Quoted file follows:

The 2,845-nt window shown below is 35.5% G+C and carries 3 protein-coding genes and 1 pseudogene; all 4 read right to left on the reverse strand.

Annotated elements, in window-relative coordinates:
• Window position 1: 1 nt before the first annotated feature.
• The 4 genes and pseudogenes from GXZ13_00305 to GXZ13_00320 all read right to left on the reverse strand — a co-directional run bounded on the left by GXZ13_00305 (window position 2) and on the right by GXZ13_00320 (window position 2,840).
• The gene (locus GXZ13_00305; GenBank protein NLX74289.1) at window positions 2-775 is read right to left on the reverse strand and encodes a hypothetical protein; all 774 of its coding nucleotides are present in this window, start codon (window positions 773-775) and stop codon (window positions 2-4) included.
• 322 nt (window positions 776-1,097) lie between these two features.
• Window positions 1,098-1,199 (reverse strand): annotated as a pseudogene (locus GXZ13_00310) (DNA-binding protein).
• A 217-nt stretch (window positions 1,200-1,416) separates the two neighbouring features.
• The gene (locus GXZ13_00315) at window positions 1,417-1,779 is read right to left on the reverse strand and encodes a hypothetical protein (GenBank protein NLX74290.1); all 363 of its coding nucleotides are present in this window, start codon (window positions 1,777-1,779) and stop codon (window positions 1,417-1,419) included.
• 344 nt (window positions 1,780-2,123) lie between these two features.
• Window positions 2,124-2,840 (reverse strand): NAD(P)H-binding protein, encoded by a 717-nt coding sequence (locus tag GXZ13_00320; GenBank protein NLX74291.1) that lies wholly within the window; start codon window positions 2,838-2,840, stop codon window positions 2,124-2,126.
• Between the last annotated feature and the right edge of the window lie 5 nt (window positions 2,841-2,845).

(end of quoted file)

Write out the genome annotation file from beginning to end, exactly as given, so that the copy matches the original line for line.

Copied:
The 2,845-nt window shown below is 35.5% G+C and carries 3 protein-coding genes and 1 pseudogene; all 4 read right to left on the reverse strand.

Annotated elements, in window-relative coordinates:
• Window position 1: 1 nt before the first annotated feature.
• The 4 genes and pseudogenes from GXZ13_00305 to GXZ13_00320 all read right to left on the reverse strand — a co-directional run bounded on the left by GXZ13_00305 (window position 2) and on the right by GXZ13_00320 (window position 2,840).
• The gene (locus GXZ13_00305; GenBank protein NLX74289.1) at window positions 2-775 is read right to left on the reverse strand and encodes a hypothetical protein; all 774 of its coding nucleotides are present in this window, start codon (window positions 773-775) and stop codon (window positions 2-4) included.
• 322 nt (window positions 776-1,097) lie between these two features.
• Window positions 1,098-1,199 (reverse strand): annotated as a pseudogene (locus GXZ13_00310) (DNA-binding protein).
• A 217-nt stretch (window positions 1,200-1,416) separates the two neighbouring features.
• The gene (locus GXZ13_00315) at window positions 1,417-1,779 is read right to left on the reverse strand and encodes a hypothetical protein (GenBank protein NLX74290.1); all 363 of its coding nucleotides are present in this window, start codon (window positions 1,777-1,779) and stop codon (window positions 1,417-1,419) included.
• 344 nt (window positions 1,780-2,123) lie between these two features.
• Window positions 2,124-2,840 (reverse strand): NAD(P)H-binding protein, encoded by a 717-nt coding sequence (locus tag GXZ13_00320; GenBank protein NLX74291.1) that lies wholly within the window; start codon window positions 2,838-2,840, stop codon window positions 2,124-2,126.
• Between the last annotated feature and the right edge of the window lie 5 nt (window positions 2,841-2,845).